Currently, chemotherapy combined with surgery and radiation therapy is the most effective treatment for cancer. At the same time, the use of this method is accompanied by serious side effects caused by the lack of specificity of most chemotherapeutic agents. In this regard, the development of drug delivery systems (DDS) capable of addressing a chemotherapeutic agent to cancer cells, as well as its controlled release, is a promising approach for the effective treatment of cancer. The aim of the study is to synthesize a new DDS based on surface-modified microparticles of zero-valent iron, to study its properties as a carrier of a chemotherapeutic agent (encapsulation efficiency, loading capacity, possibility of controlled release of a chemotherapeutic agent) and safety. Materials and methods. The microparticles were synthesised by reduction of iron (III) chloride with sodium borohydride followed by in situ surface modification by 4-carboxybenzyldiazonium tosylate. To confirm the occurrence of the reaction, FTIR spectroscopy (Nicolet iS5 Infrared Spectrometer (Thermo Scientific, USA)) was used. Hydrodynamic diameter and surface charge of the microparticles in solution were investigated by dynamic light scattering (DLS) and z-potential. DOX release studies were performed in simulated physiological conditions (pH 3.3; 5.5; 7.4) to evaluate the effect of the external pH on the release rate. Release studies under ultrasound irradiation were performed simultaneously in the same conditions. The effect of surface modification on encapsulation efficiency was evaluated at various pH values (3.3; 5.5; 7.4) and doxorubicin concentrations (0.2; 0.35; 0.5; 0.75; 1.0 mg/ml). To demonstrate the safety of the developed system, cytotoxicity studies were performed on HeLa cell lines (ATCC® CCL-2™). Results. An original method of preparation of the drug carrier, based on iron zero-valent microparticles with covalently attached chitosan (Fe-CS) on their surface was proposed. Prepared microparticles demonstrated high encapsulation efficiency, drug loading capacity of DOX (0.9 mg per 1 mg of Fe-CS microparticles), low cytotoxicity and also a possibility to modulate the release rate by ultrasound irradiation and by changing pH of the external environment. Conclusion. A carrier based on microparticles of zero-valent iron with covalently attached to the surface chitosan (Fe-CS) was obtained. The efficiency of encapsulation, the loading capacity of doxorubicin was determined and the possibility of its controlled release under the influence of an ultrasonic field at different pH values was confirmed. In an in vitro experiment on the HeLa cell line (ATCC® CCL-2™), no toxicity was established for all samples (Fe0, Fe-COOH и Fe-CS), regardless of their concentration.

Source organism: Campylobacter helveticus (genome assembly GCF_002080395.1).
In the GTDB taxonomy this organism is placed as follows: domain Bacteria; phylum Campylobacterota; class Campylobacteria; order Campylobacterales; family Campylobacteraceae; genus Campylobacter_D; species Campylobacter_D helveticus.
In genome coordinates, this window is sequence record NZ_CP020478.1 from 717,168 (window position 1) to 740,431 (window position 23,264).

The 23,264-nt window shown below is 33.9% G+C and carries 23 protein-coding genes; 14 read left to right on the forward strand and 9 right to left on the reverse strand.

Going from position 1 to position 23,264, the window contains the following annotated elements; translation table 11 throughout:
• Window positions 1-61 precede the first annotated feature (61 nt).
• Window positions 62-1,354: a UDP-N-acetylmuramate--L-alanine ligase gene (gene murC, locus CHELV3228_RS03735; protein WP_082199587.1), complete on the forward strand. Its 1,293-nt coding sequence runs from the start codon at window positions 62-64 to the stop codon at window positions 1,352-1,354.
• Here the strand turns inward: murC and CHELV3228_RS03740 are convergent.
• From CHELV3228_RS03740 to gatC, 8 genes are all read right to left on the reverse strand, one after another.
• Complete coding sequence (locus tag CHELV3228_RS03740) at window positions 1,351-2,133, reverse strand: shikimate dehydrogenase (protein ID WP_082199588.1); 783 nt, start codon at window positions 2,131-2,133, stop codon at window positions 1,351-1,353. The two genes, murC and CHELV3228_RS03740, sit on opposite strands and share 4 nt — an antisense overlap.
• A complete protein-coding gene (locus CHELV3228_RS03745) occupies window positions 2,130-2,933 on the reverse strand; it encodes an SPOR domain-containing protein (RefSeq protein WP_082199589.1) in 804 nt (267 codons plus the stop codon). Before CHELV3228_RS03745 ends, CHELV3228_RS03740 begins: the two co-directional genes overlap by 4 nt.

ASJC Scopus subject areas
- Molecular Medicine